Q&A with Sarah Caminiti, VP of Customer Success at DNSimple

Q&A with Sarah Caminiti, VP of Customer Success at DNSimple

Meet Sarah Caminiti, a visionary VP of Customer Success at a thriving bootstrapped SaaS company, who brings two decades of experience in transforming the way support roles impact business success. Despite not having a traditional college degree, Sarah's journey is a testament to how perseverance, strategic leadership, and a deep commitment to customer satisfaction can carve out an extraordinary career path. At the core of her success is a profound belief in making a difference through supportive leadership, which she has demonstrated in various roles from executive assistance to leading support teams within the SaaS industry. Her innovative approach to customer success has made her instrumental in her current company, significantly boosting client retention through a meticulously crafted support experience. Beyond her professional achievements, Sarah is the brain behind The Kindness Initiative, a leadership program designed to foster more empathetic, honest, and effective management practices. Balancing her hectic life with hobbies like quilting and interior design, Sarah lives in Providence, RI, with her family, embodying the essence of a leader who not only excels in her career but also enriches the lives of those around her.

Q: What inspired you to create The Kindness Initiative, and what impact has it had on your leadership style?

The Kindness Initiative began as an opportunity to reflect on my leadership journey. Through this I realized what I’ve learned could be the nudge others need to be the leader they really want to be. I’ve had the opportunity to connect with some of the most passionate and intelligent professionals because of the The Kindness Initiative. I help them pause and look at situations from different angles and build a foundation with those they lead where everyone feels valued and included. 

How many of us have had jobs where the environment is so rooted in toxicity and we’ve been stuck with managers that lean into all the negative stereotypes we’ve seen in the movie? Probably everyone. To be fair, these managers have learned how to lead from bad bosses, and the cycle goes on and on. When I joined DNSimple, I finally saw a shift. My boss, our CEO, Anthony Eden showed me that kindness does have a place at work, and the team is better because of it. So I made a conscious effort to be the leader I always knew could exist.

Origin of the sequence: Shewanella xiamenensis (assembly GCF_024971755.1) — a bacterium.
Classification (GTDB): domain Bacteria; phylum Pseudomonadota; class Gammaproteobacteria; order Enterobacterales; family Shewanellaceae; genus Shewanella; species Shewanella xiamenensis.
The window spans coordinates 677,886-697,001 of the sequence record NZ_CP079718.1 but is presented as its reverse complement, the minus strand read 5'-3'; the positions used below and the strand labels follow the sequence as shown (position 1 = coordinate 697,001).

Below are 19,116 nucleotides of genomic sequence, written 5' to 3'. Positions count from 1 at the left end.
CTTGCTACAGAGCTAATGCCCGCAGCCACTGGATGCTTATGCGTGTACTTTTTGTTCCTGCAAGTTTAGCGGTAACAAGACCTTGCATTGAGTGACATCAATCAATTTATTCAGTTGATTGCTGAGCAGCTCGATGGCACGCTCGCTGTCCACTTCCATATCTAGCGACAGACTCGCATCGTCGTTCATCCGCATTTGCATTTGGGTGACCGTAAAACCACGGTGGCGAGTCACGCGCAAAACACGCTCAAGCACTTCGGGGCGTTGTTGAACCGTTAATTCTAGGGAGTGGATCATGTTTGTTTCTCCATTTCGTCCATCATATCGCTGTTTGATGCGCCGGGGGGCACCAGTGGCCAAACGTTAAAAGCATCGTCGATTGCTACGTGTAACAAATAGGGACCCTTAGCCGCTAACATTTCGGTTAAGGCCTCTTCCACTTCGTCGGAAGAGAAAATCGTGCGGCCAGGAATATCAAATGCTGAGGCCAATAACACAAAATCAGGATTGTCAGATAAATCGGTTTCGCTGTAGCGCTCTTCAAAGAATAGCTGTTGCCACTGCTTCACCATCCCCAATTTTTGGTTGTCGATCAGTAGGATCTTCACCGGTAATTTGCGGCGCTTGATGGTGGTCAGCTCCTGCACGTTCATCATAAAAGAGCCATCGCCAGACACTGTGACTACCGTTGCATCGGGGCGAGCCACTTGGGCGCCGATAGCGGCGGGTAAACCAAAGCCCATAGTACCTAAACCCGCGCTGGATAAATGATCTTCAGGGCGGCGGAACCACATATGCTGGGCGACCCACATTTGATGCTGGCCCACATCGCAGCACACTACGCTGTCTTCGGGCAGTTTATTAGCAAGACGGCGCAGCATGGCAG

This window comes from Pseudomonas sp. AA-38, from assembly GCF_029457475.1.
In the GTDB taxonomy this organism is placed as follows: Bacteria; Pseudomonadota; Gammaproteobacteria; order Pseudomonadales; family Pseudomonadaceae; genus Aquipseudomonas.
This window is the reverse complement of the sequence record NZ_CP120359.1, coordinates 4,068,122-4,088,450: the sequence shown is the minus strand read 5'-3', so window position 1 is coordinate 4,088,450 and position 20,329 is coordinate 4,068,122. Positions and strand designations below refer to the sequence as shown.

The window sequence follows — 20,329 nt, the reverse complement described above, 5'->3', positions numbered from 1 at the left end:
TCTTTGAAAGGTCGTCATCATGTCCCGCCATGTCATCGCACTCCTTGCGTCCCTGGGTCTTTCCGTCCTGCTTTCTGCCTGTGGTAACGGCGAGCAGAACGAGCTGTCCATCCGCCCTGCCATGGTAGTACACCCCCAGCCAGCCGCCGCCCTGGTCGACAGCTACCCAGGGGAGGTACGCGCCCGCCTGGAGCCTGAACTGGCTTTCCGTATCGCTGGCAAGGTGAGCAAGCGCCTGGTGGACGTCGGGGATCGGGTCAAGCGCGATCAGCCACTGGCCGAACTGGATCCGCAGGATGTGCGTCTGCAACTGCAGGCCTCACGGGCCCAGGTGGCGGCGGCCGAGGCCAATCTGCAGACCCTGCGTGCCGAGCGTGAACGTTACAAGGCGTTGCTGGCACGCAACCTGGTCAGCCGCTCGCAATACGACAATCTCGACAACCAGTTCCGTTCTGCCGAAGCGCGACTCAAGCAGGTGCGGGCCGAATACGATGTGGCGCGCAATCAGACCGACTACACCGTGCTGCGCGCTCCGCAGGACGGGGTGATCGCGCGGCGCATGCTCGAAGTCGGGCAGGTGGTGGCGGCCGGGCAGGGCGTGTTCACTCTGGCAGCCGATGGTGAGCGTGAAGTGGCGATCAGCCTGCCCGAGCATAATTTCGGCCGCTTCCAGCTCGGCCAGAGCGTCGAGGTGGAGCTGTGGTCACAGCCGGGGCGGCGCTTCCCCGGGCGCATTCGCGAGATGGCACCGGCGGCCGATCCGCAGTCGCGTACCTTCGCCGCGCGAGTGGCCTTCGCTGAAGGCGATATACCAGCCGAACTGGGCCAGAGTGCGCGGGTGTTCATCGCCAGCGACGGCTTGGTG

I approach leadership much like I do when I’m helping customers, but treating my team and anyone I’m working with, the way I want to be treated. I’ve had some bumps, but I’ve also had some incredible wins. The team I’ve built is the most impressive, cohesive unit I have ever had the pleasure of working with. I give them the space to shine, and know they’re going to be honest when we chat, because I’m honest with them.

Q: Can you share a strategy that helped you succeed in roles you were initially not qualified for on paper?

As cheesy as it sounds, fake it till you make it. Often, when someone is deemed “not qualified” for a role it’s because those hiring are focusing on “qualifications” that mean nothing once you’re doing the job. I know what I’m good at, and I know I’m better at what I’m good at than most people, so I figure out how the heck I’m going to get that point across on a resume, or a cover letter, or in an interview. If you go into it already doubting yourself because you don’t have a degree, or you haven’t technically had the job title they need, you’ll be spending too much time trying to sell it to yourself than you do to those that you should be selling to in the first place.

Sometimes, you’re not going to get the chance to show off your skills, but if you don’t try because you’re too nervous for a stranger to not give you the time of day you’re never going to know how incredible it feels to crush it in a job on paper you had no business applying for.